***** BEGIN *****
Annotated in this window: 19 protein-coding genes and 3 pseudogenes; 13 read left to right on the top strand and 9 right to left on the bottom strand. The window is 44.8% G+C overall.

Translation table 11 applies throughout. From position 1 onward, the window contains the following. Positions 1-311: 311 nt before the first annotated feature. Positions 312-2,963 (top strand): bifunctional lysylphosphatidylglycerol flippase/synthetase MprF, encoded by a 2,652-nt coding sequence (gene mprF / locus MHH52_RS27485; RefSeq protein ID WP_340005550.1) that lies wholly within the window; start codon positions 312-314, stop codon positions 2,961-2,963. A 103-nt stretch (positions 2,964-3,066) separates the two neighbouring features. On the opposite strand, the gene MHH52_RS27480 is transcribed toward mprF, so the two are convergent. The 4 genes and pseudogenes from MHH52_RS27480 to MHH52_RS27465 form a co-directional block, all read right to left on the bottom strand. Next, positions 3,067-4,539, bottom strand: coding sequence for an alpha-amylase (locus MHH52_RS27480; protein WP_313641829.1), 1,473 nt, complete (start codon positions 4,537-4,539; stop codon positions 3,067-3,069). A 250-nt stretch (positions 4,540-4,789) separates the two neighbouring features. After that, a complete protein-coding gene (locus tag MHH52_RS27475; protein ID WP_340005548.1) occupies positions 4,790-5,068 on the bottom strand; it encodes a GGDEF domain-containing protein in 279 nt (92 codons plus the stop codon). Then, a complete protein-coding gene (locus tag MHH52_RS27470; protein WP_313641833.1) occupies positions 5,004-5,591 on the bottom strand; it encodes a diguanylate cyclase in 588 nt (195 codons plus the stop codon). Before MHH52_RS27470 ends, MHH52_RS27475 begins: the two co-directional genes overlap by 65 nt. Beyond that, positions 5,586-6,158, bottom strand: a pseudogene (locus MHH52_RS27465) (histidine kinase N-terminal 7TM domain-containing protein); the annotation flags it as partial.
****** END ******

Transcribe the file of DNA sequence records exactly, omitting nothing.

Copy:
Annotated in this window: 19 protein-coding genes and 3 pseudogenes; 13 read left to right on the top strand and 9 right to left on the bottom strand. The window is 44.8% G+C overall.

Translation table 11 applies throughout. From position 1 onward, the window contains the following. Positions 1-311: 311 nt before the first annotated feature. Positions 312-2,963 (top strand): bifunctional lysylphosphatidylglycerol flippase/synthetase MprF, encoded by a 2,652-nt coding sequence (gene mprF / locus MHH52_RS27485; RefSeq protein ID WP_340005550.1) that lies wholly within the window; start codon positions 312-314, stop codon positions 2,961-2,963. A 103-nt stretch (positions 2,964-3,066) separates the two neighbouring features. On the opposite strand, the gene MHH52_RS27480 is transcribed toward mprF, so the two are convergent. The 4 genes and pseudogenes from MHH52_RS27480 to MHH52_RS27465 form a co-directional block, all read right to left on the bottom strand. Next, positions 3,067-4,539, bottom strand: coding sequence for an alpha-amylase (locus MHH52_RS27480; protein WP_313641829.1), 1,473 nt, complete (start codon positions 4,537-4,539; stop codon positions 3,067-3,069). A 250-nt stretch (positions 4,540-4,789) separates the two neighbouring features. After that, a complete protein-coding gene (locus tag MHH52_RS27475; protein ID WP_340005548.1) occupies positions 4,790-5,068 on the bottom strand; it encodes a GGDEF domain-containing protein in 279 nt (92 codons plus the stop codon). Then, a complete protein-coding gene (locus tag MHH52_RS27470; protein WP_313641833.1) occupies positions 5,004-5,591 on the bottom strand; it encodes a diguanylate cyclase in 588 nt (195 codons plus the stop codon). Before MHH52_RS27470 ends, MHH52_RS27475 begins: the two co-directional genes overlap by 65 nt. Beyond that, positions 5,586-6,158, bottom strand: a pseudogene (locus MHH52_RS27465) (histidine kinase N-terminal 7TM domain-containing protein); the annotation flags it as partial.